Cinnamon, the one from Ceylon, is my favourite seasoning in winter, as far as I’m concerned, it needs cold temperatures to develop its charm, and some apples from our garden, slightly sour and ever so organic apples. All through winter, my family’s entire house smells of my mother’s cinnamon-apple-pies, flanked by some roses from the hall, like an edible version of Estée Lauder’s Youth-Dew perfume. Anyway, when we were having them some time ago, with tea of course, they’re best with some strong tea, it started snowing, which always puts a smile in my face, and then it started snowing heavily, really heavily, and then I stopped smiling and started worrying if I would make it to the station to get my train to Berlin. There were no more cars on the streets. Frozen traffic. Thanks to the only taxi company that hadn’t given up, I made it to the station, I enjoyed a 10 km/h one-man show and was deeply impressed by the driver’s unyielding performance, he laughed in the snow’s face, and it wasn’t a pretty face—if Napoleon had been surrounded by such hardy people and striving, the Russians would speak French today. But I would have made it on time no matter what though, as my train arrived four hours late. Apparently, Napoleon’s soldiers were all reborn as Deutsche Bahn engineers.
On the first day of snow this year—which was last Saturday, to be quite precise—I decided to see Berlin’s Olympiastadion for the very first time in my life. It was strange to see it there, lying still in the outskirts of this buzzy town, covered in light snow, not much seems to have changed since 1936, the Olympians of that year are all gone, Jesse Owens being the best of them all, teaching the Third Reich a lesson by being decorated with four gold medals, each one unquestionable proof that Hitler (like so many others… ) was wrong about white supremacy. The architecture of the place, however, is flawless, puristic art deco at its best, flanked by lithic, never ageing athletes. I went home smiling, a young girl’s little snowman in front of the gigantic, sky scraping gate, had put my mind at ease.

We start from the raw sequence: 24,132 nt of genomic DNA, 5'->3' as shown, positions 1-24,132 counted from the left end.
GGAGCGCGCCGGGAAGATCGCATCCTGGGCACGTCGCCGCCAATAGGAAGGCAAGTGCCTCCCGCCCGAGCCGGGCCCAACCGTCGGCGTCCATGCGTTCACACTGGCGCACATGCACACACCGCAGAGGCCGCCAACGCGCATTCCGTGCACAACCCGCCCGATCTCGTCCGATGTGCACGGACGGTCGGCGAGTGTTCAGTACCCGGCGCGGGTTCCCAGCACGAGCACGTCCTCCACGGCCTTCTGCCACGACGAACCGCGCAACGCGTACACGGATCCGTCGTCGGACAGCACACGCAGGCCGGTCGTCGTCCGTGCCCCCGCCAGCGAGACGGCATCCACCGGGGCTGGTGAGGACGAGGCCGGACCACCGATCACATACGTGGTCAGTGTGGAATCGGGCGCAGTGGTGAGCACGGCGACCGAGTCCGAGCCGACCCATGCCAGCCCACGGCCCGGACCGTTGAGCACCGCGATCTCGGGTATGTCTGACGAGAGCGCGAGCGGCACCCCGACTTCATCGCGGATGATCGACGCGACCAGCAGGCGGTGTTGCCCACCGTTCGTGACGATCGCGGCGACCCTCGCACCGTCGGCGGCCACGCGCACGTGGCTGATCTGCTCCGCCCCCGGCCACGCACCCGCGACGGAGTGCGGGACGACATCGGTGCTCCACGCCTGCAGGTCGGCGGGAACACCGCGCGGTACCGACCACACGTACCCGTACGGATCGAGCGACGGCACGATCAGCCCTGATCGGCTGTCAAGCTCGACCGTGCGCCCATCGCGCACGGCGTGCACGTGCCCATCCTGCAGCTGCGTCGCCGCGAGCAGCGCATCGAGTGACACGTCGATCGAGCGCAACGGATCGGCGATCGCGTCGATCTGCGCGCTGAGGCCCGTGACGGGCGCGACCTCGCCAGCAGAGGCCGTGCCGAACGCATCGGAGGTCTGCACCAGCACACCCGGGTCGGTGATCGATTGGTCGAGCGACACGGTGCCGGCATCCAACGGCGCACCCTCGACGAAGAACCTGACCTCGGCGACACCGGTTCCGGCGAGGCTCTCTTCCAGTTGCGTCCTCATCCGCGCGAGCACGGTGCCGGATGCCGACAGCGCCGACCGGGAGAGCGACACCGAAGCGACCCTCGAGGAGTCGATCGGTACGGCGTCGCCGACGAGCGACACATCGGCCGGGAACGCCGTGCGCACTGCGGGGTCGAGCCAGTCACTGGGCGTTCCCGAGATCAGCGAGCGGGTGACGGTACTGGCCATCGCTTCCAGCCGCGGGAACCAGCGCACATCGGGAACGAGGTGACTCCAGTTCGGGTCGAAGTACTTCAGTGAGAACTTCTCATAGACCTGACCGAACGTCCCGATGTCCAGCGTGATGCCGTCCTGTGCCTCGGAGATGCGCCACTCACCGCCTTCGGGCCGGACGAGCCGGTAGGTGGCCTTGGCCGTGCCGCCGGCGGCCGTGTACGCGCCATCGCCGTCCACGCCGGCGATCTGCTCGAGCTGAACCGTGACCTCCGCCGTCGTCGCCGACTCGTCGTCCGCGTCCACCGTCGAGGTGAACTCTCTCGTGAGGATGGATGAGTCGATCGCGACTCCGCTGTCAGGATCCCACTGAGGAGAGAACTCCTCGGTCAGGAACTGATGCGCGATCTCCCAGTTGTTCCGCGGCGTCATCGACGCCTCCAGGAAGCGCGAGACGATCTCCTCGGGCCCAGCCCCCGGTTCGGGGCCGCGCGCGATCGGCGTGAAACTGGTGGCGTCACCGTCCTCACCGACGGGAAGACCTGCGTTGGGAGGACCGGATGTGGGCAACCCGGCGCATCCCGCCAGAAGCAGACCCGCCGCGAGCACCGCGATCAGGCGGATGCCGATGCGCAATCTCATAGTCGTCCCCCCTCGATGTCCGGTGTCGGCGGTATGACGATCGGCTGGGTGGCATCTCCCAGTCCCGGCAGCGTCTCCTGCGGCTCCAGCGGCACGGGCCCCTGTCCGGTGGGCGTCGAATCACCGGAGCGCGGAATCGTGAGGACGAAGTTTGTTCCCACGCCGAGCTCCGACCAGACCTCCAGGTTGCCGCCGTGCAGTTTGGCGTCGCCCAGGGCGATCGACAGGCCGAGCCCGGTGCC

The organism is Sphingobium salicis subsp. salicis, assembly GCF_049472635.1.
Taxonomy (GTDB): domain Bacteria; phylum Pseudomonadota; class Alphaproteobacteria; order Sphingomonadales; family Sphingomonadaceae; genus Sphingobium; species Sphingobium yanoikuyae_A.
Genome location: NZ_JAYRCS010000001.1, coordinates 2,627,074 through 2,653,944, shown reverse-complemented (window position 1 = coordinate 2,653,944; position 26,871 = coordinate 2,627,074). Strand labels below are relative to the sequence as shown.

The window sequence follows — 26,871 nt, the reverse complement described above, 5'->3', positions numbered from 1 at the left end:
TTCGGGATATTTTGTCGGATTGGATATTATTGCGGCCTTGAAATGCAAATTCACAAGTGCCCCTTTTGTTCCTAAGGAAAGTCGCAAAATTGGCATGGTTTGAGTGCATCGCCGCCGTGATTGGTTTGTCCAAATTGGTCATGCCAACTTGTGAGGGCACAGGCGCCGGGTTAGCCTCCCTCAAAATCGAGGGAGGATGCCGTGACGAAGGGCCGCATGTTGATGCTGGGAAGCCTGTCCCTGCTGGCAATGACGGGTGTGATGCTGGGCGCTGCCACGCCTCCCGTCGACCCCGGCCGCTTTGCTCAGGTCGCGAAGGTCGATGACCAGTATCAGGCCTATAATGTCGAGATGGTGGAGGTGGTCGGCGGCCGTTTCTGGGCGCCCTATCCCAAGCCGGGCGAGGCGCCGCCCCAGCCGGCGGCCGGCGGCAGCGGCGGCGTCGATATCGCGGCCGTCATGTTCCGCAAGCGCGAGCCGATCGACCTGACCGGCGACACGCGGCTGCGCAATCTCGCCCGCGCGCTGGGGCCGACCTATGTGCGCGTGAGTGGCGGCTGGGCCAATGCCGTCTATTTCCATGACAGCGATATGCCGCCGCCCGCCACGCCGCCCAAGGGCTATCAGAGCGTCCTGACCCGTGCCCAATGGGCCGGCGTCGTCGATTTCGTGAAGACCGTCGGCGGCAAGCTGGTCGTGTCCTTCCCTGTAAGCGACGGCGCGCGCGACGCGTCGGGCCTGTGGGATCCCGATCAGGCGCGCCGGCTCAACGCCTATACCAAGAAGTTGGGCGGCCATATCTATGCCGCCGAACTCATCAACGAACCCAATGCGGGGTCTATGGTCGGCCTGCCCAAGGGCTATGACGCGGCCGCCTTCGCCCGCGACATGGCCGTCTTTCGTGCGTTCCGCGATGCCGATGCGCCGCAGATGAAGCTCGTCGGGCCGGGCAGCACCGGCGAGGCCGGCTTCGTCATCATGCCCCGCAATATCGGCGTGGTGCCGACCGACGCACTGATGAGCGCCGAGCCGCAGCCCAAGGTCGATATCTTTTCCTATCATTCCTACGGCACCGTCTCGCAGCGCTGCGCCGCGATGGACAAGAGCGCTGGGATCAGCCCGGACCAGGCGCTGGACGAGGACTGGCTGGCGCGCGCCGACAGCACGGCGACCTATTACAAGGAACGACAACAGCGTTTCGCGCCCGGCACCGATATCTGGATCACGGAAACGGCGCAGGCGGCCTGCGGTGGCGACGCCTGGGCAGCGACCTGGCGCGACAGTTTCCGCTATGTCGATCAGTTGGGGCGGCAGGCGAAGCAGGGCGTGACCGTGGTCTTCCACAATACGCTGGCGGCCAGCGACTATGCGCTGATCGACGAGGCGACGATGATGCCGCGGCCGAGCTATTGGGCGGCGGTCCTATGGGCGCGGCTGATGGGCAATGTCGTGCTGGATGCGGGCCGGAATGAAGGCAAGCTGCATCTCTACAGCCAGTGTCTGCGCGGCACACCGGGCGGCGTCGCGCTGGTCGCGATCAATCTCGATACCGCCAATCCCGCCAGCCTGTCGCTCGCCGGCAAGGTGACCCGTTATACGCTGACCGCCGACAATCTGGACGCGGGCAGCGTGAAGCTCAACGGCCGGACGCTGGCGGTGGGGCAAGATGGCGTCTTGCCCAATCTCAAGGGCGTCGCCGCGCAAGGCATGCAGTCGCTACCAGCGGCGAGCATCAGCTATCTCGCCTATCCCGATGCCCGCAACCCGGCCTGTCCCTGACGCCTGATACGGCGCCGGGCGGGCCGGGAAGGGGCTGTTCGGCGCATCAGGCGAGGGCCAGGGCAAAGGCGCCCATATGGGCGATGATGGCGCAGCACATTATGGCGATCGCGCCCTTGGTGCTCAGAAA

On a very cold winter morning, an icy cold one, one might say, as minus six degrees Celsius is rather frosty, almost Siberian a temperature, I decided to go to town. As Brandenburg Gate is near to Friedrichstrasse and Dussmann’s, my CD supplier de choix, I later went for a touristic stroll, I hadn’t been there in months, and when some very stylish people with a lot of Louis Vuitton luggage left the Hotel Adlon right in front of it and took a taxi, presumably to the one airport that works in this town of non-working airports, I saw some people take photos of them. They must have been famous, although I have no idea who they were. Not a clue. As I was nicely dressed in my Dsquared jacket with that giant black fur collar that gives me a somewhat Russian nobility expression, a modern version of Prince Bolkonsky, at least that’s what I like to tell myself, I decided to linger around in front of the famous hotel, as if I would wait for my personal assistant with my luggage, imaginary huge black Goyard trunks, and to give people the oppurtunity to take pictures of me. But nobody did. I would rather have been arrested for loitering with intent…